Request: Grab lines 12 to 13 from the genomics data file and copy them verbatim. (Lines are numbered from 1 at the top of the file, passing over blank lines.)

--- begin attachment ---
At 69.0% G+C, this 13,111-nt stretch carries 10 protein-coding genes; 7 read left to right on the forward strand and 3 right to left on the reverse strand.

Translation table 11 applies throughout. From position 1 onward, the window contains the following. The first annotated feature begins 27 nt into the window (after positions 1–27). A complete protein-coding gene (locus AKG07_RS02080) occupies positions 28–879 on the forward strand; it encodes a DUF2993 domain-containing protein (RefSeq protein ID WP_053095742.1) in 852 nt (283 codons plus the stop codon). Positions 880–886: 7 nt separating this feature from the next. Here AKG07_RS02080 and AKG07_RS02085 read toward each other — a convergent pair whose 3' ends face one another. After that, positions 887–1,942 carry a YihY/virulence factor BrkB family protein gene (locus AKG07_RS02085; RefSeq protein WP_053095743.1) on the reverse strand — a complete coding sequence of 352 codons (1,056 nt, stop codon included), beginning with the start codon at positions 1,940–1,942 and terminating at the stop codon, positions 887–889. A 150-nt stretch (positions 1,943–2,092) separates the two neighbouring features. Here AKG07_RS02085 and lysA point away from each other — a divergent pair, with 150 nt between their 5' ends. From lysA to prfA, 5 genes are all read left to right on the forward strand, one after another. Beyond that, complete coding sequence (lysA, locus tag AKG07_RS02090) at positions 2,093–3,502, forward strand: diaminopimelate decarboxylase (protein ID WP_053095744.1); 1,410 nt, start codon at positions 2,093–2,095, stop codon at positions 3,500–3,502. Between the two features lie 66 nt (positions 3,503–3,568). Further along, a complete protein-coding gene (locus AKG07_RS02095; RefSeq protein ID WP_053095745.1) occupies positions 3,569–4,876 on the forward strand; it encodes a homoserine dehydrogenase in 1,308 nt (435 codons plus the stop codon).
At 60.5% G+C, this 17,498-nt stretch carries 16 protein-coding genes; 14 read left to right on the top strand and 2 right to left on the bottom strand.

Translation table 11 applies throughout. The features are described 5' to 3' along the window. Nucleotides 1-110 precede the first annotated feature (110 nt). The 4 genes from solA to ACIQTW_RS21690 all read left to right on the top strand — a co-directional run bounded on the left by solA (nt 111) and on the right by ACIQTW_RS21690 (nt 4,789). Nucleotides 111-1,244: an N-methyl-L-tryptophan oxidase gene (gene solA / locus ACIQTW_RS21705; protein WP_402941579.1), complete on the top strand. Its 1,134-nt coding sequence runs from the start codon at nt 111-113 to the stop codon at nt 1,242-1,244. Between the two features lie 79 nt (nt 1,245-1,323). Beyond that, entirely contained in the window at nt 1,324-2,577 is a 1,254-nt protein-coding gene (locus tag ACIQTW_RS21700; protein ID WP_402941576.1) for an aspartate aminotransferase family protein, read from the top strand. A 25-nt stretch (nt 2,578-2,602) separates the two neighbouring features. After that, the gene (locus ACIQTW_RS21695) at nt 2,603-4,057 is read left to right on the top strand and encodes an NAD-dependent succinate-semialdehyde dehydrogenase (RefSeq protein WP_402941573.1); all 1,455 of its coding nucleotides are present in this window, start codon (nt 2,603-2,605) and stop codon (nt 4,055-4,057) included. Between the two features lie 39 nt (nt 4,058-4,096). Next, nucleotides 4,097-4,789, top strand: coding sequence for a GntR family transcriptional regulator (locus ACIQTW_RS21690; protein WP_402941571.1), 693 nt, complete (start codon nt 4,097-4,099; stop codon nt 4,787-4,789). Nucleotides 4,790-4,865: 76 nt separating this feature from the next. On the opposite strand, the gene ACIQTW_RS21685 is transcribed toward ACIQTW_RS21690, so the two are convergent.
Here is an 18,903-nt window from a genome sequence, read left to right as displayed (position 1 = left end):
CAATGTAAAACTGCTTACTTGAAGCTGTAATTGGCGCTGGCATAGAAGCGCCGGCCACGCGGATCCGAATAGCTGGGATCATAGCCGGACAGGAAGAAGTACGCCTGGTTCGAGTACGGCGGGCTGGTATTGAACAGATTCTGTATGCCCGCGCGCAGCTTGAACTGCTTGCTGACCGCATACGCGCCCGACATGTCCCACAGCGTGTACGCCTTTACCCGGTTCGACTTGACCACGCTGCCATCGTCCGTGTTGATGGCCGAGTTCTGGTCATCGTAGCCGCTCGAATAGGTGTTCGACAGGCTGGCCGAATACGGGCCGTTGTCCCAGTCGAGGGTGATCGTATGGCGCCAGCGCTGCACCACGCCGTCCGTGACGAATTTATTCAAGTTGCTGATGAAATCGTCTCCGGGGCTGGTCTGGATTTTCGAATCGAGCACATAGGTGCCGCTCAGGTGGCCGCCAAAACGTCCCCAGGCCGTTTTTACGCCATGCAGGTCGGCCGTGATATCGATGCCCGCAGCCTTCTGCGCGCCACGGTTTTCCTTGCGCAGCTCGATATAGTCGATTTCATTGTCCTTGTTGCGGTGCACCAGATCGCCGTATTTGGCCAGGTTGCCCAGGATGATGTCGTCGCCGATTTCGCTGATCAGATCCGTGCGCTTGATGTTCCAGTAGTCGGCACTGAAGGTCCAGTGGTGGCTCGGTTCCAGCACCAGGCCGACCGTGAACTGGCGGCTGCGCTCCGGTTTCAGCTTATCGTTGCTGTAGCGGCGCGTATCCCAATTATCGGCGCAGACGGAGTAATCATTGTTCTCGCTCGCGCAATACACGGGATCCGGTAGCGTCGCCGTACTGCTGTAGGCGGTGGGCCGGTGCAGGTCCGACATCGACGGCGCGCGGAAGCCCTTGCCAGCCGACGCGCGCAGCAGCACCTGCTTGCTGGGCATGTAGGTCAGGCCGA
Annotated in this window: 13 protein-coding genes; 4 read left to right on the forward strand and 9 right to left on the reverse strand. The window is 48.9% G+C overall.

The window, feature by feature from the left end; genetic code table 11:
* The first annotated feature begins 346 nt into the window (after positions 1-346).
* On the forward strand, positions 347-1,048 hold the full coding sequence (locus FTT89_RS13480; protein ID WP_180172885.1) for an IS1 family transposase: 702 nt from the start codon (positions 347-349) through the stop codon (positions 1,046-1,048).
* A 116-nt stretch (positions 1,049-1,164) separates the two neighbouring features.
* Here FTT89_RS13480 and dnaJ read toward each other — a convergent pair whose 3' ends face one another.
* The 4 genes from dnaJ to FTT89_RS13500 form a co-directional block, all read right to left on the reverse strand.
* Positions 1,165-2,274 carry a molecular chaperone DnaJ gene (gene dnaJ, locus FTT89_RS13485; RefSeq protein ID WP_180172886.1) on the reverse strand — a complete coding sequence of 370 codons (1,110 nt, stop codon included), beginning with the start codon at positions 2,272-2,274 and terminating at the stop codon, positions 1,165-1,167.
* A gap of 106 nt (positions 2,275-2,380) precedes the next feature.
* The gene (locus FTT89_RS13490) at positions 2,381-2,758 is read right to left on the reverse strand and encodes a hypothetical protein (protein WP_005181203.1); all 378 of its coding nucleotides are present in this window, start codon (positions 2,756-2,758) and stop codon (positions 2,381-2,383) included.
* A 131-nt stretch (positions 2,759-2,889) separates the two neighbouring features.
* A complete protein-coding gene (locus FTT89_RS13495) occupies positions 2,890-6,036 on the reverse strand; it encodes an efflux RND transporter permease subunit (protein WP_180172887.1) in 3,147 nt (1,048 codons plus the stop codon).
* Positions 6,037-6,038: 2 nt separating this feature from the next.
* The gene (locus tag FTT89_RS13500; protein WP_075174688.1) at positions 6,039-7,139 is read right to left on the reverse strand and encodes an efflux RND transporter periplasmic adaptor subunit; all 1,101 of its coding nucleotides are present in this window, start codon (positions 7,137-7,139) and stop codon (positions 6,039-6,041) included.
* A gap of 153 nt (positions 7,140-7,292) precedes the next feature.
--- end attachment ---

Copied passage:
* Here FTT89_RS13480 and dnaJ read toward each other — a convergent pair whose 3' ends face one another.
* The 4 genes from dnaJ to FTT89_RS13500 form a co-directional block, all read right to left on the reverse strand.